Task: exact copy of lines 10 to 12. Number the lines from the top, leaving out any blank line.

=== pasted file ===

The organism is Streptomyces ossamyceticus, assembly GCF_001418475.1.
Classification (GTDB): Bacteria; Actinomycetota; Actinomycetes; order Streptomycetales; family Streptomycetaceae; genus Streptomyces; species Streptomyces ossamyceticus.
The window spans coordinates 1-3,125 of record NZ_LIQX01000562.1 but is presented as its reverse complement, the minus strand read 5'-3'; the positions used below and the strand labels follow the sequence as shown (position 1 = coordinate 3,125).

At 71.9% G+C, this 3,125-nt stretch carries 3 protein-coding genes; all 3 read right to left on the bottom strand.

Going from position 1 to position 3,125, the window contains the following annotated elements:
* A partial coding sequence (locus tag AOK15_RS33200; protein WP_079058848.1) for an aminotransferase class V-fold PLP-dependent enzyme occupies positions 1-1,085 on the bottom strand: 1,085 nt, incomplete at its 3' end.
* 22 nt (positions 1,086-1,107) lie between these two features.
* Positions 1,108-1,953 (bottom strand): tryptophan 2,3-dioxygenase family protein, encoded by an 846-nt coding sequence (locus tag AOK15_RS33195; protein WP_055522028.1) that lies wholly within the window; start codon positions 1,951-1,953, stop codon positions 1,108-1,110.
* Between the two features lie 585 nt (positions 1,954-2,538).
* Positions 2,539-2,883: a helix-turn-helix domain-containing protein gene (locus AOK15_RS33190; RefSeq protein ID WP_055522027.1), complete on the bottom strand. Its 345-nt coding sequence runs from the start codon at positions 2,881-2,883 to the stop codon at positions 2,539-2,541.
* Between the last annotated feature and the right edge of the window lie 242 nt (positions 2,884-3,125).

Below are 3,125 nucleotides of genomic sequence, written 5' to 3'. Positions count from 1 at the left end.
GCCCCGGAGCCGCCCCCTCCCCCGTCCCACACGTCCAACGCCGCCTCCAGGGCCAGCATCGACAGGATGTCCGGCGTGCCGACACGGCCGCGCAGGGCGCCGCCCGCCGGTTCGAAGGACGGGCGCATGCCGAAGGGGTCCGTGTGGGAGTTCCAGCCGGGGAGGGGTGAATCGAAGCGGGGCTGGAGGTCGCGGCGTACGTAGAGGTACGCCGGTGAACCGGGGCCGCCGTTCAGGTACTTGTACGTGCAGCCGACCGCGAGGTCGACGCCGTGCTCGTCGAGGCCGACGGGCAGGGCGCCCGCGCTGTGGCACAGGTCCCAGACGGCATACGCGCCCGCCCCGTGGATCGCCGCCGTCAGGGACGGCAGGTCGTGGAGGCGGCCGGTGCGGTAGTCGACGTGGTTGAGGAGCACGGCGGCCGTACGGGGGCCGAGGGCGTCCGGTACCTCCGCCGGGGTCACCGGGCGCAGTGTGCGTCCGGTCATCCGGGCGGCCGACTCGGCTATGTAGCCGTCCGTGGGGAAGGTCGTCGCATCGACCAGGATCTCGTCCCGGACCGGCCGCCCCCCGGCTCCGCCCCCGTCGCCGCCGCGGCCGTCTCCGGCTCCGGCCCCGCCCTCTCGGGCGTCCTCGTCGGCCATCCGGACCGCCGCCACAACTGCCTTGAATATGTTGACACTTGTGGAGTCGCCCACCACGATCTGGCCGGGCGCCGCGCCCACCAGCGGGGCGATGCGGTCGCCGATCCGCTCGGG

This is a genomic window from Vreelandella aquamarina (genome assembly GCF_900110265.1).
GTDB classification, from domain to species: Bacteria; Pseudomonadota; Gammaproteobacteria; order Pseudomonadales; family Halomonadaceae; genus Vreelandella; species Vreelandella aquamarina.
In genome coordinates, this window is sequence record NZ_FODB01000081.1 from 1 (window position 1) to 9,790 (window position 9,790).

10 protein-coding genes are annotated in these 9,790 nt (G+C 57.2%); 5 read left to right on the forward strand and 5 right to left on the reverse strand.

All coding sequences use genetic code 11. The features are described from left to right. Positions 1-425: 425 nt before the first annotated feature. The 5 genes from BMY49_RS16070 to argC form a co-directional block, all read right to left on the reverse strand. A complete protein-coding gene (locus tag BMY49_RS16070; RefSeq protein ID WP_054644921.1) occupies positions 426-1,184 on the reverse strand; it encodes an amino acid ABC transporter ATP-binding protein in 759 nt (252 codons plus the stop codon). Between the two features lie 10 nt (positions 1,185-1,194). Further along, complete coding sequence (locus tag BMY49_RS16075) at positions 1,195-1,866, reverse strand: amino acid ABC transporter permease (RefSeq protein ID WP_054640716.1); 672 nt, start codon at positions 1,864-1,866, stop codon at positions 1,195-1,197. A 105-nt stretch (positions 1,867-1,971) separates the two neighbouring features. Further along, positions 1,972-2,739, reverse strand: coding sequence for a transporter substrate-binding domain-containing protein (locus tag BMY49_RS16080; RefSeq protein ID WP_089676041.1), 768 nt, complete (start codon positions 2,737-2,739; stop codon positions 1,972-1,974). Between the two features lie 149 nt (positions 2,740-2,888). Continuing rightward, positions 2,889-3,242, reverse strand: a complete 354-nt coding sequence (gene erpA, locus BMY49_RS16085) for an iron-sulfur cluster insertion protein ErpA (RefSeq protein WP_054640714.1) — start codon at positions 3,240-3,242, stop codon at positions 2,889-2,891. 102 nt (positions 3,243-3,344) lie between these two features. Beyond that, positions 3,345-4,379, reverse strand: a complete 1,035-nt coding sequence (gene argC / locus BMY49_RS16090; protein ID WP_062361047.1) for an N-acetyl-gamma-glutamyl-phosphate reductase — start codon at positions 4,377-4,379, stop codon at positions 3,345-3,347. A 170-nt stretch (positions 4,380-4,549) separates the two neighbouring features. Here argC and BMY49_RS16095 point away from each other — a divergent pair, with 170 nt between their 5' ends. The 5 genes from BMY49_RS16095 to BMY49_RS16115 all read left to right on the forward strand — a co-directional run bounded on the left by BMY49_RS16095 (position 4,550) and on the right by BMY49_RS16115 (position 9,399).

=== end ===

* Positions 2,539-2,883: a helix-turn-helix domain-containing protein gene (locus AOK15_RS33190; RefSeq protein ID WP_055522027.1), complete on the bottom strand. Its 345-nt coding sequence runs from the start codon at positions 2,881-2,883 to the stop codon at positions 2,539-2,541.
* Between the last annotated feature and the right edge of the window lie 242 nt (positions 2,884-3,125).

Below are 3,125 nucleotides of genomic sequence, written 5' to 3'. Positions count from 1 at the left end.